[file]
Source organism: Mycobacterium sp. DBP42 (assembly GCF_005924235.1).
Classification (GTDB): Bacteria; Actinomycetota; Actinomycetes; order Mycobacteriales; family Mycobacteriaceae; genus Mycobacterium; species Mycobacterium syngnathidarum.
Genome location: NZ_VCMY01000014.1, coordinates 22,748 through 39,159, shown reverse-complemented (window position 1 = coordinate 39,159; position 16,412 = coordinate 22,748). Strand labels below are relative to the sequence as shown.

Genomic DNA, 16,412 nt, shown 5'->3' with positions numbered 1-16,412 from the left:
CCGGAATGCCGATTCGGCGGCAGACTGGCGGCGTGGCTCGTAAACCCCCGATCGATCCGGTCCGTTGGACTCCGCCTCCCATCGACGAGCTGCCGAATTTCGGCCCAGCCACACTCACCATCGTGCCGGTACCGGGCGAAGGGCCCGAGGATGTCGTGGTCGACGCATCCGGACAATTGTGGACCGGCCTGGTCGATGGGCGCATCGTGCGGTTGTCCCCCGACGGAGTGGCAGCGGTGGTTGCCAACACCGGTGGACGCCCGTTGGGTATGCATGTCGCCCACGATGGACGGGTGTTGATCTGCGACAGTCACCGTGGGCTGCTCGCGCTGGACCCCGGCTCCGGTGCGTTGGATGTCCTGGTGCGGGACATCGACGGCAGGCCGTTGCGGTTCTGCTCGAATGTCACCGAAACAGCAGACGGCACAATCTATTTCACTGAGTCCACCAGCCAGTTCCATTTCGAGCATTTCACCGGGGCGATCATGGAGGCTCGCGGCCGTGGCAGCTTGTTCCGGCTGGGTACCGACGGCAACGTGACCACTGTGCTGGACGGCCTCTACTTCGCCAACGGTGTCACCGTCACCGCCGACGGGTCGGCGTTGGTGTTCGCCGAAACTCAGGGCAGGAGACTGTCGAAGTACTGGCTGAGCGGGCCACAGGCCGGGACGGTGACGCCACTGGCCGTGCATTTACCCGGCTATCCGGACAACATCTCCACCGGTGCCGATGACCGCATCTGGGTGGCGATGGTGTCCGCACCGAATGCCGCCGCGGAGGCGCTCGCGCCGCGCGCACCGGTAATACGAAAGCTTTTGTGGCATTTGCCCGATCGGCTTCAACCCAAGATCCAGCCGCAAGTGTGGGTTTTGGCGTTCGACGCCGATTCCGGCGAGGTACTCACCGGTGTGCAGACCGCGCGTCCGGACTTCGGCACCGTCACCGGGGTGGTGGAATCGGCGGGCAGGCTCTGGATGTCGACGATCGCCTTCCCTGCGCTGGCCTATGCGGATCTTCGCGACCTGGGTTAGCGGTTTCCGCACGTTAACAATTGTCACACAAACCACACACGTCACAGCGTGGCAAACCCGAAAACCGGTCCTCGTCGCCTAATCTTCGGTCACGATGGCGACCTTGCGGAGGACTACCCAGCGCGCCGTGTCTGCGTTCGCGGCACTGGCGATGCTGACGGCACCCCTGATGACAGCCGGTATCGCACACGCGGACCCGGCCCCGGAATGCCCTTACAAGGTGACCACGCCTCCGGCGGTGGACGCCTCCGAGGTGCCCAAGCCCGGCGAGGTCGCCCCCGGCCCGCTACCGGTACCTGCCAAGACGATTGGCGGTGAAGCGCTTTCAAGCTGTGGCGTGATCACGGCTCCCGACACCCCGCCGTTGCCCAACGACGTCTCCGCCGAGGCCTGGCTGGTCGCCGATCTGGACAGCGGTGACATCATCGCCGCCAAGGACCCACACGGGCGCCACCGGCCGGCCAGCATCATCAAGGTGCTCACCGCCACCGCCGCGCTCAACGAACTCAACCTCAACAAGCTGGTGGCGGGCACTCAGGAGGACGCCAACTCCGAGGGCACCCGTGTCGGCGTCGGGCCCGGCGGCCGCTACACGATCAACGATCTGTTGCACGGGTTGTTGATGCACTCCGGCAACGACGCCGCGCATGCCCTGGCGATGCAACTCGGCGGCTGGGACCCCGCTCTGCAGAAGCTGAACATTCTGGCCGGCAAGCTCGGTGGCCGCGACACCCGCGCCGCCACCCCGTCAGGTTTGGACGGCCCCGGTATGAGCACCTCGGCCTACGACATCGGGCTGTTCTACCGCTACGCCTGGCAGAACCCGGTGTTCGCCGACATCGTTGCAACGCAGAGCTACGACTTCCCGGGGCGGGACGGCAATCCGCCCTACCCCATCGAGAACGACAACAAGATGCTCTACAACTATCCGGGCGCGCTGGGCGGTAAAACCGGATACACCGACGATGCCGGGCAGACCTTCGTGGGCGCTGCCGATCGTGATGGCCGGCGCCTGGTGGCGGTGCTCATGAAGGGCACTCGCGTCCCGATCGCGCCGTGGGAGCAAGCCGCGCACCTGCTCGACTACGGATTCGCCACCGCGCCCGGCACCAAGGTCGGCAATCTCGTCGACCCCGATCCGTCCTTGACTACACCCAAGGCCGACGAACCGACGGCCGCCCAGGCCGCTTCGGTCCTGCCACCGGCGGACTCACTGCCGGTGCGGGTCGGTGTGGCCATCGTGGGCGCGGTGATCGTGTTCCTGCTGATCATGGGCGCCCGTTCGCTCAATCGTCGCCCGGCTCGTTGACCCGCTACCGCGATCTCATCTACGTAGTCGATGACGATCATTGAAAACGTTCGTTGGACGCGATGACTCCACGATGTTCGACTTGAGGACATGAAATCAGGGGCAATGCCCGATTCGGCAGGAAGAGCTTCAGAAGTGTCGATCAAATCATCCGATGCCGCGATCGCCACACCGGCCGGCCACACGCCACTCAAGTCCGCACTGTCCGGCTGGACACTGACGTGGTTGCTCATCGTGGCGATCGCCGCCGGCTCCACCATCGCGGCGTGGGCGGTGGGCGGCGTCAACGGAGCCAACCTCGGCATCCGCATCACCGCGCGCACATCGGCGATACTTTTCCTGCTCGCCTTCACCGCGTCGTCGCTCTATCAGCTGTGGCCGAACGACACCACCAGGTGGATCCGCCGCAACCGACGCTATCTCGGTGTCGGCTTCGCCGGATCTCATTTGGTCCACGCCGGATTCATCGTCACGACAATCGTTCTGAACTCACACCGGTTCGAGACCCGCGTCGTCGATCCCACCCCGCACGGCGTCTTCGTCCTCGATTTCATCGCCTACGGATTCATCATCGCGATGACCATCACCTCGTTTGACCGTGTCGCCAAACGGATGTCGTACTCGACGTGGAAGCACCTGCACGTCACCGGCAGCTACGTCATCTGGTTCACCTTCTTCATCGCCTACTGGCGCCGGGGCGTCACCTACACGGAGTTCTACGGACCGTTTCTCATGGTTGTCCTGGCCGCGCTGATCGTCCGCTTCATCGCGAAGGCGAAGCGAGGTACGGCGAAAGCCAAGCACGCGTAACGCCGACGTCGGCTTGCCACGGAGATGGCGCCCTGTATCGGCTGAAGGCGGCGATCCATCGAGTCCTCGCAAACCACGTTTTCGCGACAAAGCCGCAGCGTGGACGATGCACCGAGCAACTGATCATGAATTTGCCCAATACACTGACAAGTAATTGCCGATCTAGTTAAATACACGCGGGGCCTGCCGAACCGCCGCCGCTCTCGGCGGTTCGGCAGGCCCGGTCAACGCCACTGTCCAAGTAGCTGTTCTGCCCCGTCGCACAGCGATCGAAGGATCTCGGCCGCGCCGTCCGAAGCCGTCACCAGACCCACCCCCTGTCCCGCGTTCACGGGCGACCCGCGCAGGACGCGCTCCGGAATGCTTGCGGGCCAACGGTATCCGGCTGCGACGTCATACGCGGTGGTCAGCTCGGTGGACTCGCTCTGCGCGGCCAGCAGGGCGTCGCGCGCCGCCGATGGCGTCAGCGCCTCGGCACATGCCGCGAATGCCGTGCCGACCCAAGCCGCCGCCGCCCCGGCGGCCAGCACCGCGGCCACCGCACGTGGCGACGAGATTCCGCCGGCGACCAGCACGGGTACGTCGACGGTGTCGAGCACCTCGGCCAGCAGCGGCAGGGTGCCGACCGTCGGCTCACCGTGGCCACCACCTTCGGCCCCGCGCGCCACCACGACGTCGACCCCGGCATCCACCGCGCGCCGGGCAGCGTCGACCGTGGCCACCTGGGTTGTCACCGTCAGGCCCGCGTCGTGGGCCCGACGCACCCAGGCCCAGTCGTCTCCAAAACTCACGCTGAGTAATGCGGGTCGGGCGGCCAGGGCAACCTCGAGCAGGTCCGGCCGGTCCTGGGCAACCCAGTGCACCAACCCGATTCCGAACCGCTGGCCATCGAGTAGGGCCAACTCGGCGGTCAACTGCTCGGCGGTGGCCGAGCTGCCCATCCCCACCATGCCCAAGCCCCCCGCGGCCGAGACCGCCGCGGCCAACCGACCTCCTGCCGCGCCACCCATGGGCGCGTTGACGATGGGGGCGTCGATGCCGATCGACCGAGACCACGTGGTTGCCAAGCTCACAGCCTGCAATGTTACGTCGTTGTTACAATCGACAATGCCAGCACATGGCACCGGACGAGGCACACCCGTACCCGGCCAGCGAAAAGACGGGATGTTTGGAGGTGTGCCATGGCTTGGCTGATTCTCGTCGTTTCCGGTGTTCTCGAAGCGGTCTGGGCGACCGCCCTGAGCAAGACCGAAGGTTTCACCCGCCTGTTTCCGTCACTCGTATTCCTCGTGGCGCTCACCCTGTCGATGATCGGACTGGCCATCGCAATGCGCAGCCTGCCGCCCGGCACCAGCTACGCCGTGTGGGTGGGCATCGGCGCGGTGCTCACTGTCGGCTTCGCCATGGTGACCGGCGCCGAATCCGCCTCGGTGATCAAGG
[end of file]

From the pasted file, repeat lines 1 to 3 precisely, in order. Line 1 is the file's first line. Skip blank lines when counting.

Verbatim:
Source organism: Mycobacterium sp. DBP42 (assembly GCF_005924235.1).
Classification (GTDB): Bacteria; Actinomycetota; Actinomycetes; order Mycobacteriales; family Mycobacteriaceae; genus Mycobacterium; species Mycobacterium syngnathidarum.
Genome location: NZ_VCMY01000014.1, coordinates 22,748 through 39,159, shown reverse-complemented (window position 1 = coordinate 39,159; position 16,412 = coordinate 22,748). Strand labels below are relative to the sequence as shown.